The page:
Gender/Professional Identity Integration Promotes Women’s Negotiation Performance via Reduced Social Backlash Concerns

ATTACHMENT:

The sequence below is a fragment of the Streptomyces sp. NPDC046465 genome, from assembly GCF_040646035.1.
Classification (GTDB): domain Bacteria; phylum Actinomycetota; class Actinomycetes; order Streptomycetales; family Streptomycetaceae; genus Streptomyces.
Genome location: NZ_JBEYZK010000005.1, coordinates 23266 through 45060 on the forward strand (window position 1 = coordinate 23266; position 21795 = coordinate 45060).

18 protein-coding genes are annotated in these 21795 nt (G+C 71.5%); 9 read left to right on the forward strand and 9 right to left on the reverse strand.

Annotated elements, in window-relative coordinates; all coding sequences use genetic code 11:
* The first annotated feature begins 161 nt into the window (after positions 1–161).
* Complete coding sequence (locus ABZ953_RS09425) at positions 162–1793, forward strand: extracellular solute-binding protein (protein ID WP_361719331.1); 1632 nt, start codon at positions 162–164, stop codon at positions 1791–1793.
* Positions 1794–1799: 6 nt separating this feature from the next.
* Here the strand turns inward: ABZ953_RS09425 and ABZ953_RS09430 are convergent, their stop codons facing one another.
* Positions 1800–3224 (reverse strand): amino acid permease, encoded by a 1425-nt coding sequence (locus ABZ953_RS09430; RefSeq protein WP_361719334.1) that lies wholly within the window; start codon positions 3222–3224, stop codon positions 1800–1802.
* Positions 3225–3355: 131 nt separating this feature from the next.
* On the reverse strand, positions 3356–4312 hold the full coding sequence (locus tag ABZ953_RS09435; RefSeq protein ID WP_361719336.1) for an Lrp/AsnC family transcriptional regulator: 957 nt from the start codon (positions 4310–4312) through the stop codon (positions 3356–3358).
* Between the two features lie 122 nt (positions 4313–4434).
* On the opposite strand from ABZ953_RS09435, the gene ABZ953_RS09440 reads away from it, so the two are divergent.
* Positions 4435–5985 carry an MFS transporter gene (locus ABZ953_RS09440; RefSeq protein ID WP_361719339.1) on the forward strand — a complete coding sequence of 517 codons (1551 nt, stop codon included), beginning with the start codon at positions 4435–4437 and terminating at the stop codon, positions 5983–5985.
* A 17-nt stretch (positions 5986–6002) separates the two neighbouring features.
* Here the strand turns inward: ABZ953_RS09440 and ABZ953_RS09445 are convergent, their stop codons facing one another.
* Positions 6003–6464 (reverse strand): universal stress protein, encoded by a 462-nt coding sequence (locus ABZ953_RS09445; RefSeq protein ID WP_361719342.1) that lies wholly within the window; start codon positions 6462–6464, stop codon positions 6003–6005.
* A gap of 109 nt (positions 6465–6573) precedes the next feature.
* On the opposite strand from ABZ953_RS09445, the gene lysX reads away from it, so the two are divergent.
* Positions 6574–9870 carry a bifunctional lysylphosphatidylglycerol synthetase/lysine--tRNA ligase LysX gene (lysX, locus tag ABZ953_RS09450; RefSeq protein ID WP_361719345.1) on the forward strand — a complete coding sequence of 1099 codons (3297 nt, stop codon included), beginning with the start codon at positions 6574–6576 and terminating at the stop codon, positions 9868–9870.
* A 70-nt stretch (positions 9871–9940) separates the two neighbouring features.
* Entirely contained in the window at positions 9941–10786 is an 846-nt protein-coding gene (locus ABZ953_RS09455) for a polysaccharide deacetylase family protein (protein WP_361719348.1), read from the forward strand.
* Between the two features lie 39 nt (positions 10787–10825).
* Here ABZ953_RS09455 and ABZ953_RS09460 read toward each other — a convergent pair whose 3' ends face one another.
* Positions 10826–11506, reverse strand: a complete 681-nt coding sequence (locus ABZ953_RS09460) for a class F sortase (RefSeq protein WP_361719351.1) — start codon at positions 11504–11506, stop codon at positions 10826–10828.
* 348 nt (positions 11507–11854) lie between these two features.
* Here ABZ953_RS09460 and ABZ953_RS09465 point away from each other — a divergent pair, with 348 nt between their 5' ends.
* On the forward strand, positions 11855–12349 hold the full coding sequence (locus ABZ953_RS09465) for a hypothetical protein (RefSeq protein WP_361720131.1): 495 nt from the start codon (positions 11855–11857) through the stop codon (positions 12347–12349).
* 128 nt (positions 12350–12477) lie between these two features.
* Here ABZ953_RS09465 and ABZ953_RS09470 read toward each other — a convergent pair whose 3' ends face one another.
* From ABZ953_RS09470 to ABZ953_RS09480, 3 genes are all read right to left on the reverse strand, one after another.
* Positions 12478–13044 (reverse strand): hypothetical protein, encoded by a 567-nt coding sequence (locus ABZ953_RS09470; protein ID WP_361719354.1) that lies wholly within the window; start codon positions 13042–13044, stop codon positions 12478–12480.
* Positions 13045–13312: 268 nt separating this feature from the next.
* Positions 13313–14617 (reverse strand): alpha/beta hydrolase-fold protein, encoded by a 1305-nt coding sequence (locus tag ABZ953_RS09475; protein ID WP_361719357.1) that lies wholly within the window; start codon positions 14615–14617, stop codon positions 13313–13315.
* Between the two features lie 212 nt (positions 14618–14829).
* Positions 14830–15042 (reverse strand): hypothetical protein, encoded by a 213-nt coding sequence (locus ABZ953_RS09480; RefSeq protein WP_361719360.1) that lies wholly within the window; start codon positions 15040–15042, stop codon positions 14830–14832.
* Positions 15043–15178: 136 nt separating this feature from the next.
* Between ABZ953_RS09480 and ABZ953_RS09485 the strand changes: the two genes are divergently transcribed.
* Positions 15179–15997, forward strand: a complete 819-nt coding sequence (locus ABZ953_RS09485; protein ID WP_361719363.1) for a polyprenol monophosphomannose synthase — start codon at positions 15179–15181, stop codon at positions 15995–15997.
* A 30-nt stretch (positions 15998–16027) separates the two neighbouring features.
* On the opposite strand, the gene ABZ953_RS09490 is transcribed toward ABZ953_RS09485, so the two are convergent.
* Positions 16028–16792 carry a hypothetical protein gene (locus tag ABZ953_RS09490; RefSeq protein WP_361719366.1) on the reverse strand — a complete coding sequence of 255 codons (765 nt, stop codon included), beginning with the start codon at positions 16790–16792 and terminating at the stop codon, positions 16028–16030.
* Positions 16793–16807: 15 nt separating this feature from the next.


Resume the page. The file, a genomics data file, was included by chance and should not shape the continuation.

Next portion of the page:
We propose that women in male-dominated fields who perceive their gender and professional roles as highly compatible (high GPII women) are more effective at competitive bargaining than women who view their roles as less compatible. We find that women with more integrated identities showed better economic performance without incurring social backlash in face-to-face buyer-seller (Study 1) and salary negotiations (Study 2), and had a greater propensity to bargain due to reduced social backlash concerns (Study 3). Using a recall task to prime state-based GPII, high state GPII was found to be a unique positive predictor of women’s bargaining performance (Studies 4-6), an effect explained by reduced anticipated backlash concerns among high, but not low, state GPII women. Content coding of women’s open-ended responses from Studies 4-5, presented in Study 7, revealed that identity integration primes promote recall of experiences where feminine skills were a valuable resource in business tasks.